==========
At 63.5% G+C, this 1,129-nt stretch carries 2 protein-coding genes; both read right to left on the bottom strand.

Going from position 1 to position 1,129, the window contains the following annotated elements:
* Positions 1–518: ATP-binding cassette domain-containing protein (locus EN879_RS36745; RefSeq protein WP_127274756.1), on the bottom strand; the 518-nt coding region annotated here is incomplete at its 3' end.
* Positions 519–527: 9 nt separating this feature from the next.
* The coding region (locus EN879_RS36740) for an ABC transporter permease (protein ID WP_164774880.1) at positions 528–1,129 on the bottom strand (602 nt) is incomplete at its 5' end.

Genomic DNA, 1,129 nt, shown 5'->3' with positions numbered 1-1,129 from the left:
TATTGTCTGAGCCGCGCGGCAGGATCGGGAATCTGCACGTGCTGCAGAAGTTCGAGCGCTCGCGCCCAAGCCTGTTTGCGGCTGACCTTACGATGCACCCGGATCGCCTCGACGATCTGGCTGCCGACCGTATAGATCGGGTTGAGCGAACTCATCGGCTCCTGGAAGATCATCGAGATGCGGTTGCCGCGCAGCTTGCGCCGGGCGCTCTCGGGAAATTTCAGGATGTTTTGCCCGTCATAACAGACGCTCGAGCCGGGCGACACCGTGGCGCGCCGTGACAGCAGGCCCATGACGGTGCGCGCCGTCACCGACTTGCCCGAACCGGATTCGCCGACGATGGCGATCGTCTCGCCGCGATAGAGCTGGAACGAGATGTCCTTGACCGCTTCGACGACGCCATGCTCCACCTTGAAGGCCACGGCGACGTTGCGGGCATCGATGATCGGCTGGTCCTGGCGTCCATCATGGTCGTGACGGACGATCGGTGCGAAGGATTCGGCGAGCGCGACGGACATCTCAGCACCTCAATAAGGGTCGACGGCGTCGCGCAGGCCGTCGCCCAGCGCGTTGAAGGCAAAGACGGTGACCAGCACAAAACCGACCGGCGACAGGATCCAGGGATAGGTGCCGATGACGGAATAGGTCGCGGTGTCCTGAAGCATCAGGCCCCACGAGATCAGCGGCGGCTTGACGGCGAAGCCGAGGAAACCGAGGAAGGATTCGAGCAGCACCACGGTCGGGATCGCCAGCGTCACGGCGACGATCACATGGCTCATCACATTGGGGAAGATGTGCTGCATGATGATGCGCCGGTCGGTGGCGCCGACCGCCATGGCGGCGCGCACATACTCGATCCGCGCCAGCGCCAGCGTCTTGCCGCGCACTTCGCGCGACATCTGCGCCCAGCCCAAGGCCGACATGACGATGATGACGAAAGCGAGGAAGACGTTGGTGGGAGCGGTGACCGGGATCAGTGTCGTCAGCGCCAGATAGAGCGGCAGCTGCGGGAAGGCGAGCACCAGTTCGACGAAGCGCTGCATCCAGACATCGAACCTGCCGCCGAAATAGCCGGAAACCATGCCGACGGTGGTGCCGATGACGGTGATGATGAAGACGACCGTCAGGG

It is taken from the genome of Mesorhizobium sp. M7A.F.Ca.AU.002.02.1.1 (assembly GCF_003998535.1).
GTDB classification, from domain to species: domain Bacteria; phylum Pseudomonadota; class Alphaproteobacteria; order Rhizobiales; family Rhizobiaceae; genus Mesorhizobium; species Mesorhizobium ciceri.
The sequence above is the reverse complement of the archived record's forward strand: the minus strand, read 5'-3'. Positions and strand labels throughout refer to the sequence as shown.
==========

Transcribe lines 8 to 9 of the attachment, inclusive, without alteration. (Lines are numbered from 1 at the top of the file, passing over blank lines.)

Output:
It is taken from the genome of Mesorhizobium sp. M7A.F.Ca.AU.002.02.1.1 (assembly GCF_003998535.1).
GTDB classification, from domain to species: domain Bacteria; phylum Pseudomonadota; class Alphaproteobacteria; order Rhizobiales; family Rhizobiaceae; genus Mesorhizobium; species Mesorhizobium ciceri.